They really were fishes who loved to be out of water. While they were smart enough to steer clear of me by a foot or two, it was possible to hold them with my bare hands if I were to lunge my arm at them like a snake. Presently, I’d be lucky if I got myself two meters close to a decent-sized Mudskipper. 

Nowadays, Skippers four inches long are very hard to find. This is another of the many telltale signs of our impact on the environment. I remember writing a story for Animal Scene titled Crabs of Palawan. I mentioned that the Ghost Crab or Tagoykoy was so abundant that you could find them in almost any beach in that province. It seems that I have to take my word back.

While a lot of animals have bounced back, it has become glaringly obvious to me that the Ghost Crab has not. Since January of this year, I was able to visit a lot of my beach hangouts – Maruyogon, Talaudjong, Nagtabon, El Nido, Port Barton, White Beach (the one here in Puerto Princesa City). Not only was I not able to spot a mature Ghost Crab, but I was also not able to find a decent crab hole.

This worries me a lot because they used to be so numerous. It is like my beach experiences will never be the same, and I find myself looking for their crab holes every now and then. 

Fast forward to 2018. When mudskippers came to sample my bait, I grabbed the opportunity to take pictures, since I could never get that close to a Mudskipper. I also used this opportunity to observe it closely.

I could see that the Mudskipper’s eye protrusion was even more pronounced than the Rockskipper’s (see: Mudskipper 1c) because their eyeballs were completely out of their skull. They were like two jolens (marbles) placed on top of their heads. 

Like the Rockskipper, their skin is slimy and smooth, while their body is soft and squishy. If you hold them too tightly, you could dislocate their spine, which could be fatal for the fish as they would no longer be able to skip away from predators or forage properly. (Dear reader, it is therefore best to observe them without holding them; otherwise, the risk that we might harm them is just too high. – Ed.)

Mudskippers are truly a wonderful creature to behold. They are cute and cuddly, and downright weird. I always have trouble trying to point them out for my visitors to see, because I am always pointing at the mangrove tree trunk while my visitors always look at the water. After all, they are trying to look for fish, so who’d ever think of looking for fish among the trees?

I can go on and on about these cute critters, but I think I have to leave that to another time and encounter, and I hope can take more and better pictures next time. 

Never in my life have I seen Rockskippers, or their cousins the Mudskippers, venture far from the sea, puddle, or swamp, and for good reason. During the night, they stay in small puddles, tiny caves (even caves that are out of water), or dry crevasses, in rocky areas just above the waves (see: Rockskipper’s pool). In this manner, there is no way for predatory fish to climb up the rock to get to them.

Land predators are not so keen to hunt them in this area as well, because this is the area where the waves splash against the rocks. For those who have brought their animal companions to the beach, we know that the noise and the splashing scare the wits out of them. 

Before I end, I feel that the Rockskipper and Mudskipper’s neighbor deserves a bit of time in the spotlight.

Not far from where I found the Rockskippers, I was surprised once more by another creature. Just a few meters towards the sea, and this time in the area where the rocks really meet the waves, I found a number of Lined Shore Crabs.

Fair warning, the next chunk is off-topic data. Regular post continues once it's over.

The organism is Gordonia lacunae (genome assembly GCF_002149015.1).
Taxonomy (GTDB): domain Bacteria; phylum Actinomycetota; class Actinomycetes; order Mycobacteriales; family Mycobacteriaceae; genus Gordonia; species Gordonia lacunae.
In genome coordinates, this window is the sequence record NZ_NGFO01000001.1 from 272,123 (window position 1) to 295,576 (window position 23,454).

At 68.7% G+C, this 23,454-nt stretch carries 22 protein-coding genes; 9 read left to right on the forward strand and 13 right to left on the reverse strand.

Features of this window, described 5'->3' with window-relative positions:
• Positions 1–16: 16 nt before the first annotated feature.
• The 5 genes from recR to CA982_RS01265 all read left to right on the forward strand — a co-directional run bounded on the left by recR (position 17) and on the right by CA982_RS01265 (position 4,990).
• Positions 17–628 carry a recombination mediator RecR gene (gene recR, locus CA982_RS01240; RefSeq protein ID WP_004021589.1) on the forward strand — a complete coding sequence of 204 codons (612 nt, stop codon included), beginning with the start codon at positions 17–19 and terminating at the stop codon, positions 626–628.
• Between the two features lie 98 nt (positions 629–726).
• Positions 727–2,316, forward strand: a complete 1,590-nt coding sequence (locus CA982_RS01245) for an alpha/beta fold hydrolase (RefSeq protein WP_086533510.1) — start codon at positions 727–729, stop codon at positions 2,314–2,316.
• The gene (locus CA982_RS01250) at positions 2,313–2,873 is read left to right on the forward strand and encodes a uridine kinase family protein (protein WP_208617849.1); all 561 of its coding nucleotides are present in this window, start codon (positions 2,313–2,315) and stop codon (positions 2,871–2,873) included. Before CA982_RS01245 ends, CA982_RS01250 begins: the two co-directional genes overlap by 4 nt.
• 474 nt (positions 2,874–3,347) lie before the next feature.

I was initially taken aback by the rapid rustling noises from the rocks near where I was standing because the sound was very similar to the rustling of leaves when a snake slithered by. It was spooky as I could not see anything when I pointed my flashlight at the rocks. Knowing that there were no leaves and snakes around, I peeked low to see what was rustling between the bottom of the rocks and the wet sand: They were shore crabs of different sizes trying to run away from me.

Shore Crabs are really fast runners and, unlike Ghost Crabs, they are very agile among the rocks. In fact, I dare not chase them for fear of tripping among the jagged rocks or falling into the water.

In my experience of finding dozens of different crabs species, I would say that the Ghost Crab is the hundred-meter dash champion. They are so fast and agile on the sand. But the Shore Crab is the obstacle champion. They cannot run as fast as the Ghost Crab but they can run, twist, turn, and squeeze into or between rocks. 

Rockskippers usually go for the algae and plant matter on rocks, while Mudskippers prefer tiny creatures and whatever is left behind by the retreating tide. 

It was my first time to come in such close contact with a shore crab of this size. I have seen bigger shore crabs, but they were green and not as vibrantly colored as the one I encountered. I am guessing they were probably of different species.

I just have to include this crab into this story because of their beauty.

My daughter (in the photo on the right), who is my third and youngest child and who, you may have realized at this point, has taken after my interest in animals, convinced me to visit the rocky area again the following morning. From where we saw dozens of Rockskippers and Crabs the previous night, we did not see anything in the morning. I assumed that they were probably out foraging. To our delight, we found two molted exoskeletons of the shore crabs.

I could see they were recent molts because they wer still colorful, whole, and hard. Molts bleach easily with their exposure to the elements and they are sometimes eaten by other creatures for the calcium. Exposure to sun and water also make them brittle or soft that they get damaged when lifted out of their place.

I can tell that we had spotted molted exoskeletons because they were light (no flesh), limp (unlike a stiff dead animal), and had an opening on the carapace for the creature to crawl out. There was also no stench (which meant there was no rotting flesh). 

That find gave me a sense of comfort, knowing that they were thriving in that area. It was quite sad that their cousin the Ghost Crab, which I used to look down on because of their appetite for newly hatched turtles, was not as fortunate. The numerous constructed structures on the shore and the daily disturbance on the sand really did them in. To think that they used to number in the thousands on those El Nido beaches.

As a businessman, I get asked a lot about why I write these stories. I guess I just want to write about these wonderful creatures because I miss them.

Encountering them again brings so many happy memories from my childhood. Each time I write about them is a bittersweet experience for me, because the fond memories are also accompanied by sadness. I want to believe that these wonderful creatures can be with us for a longer period of time, but the gnawing doubt at the back of my mind just won’t go away.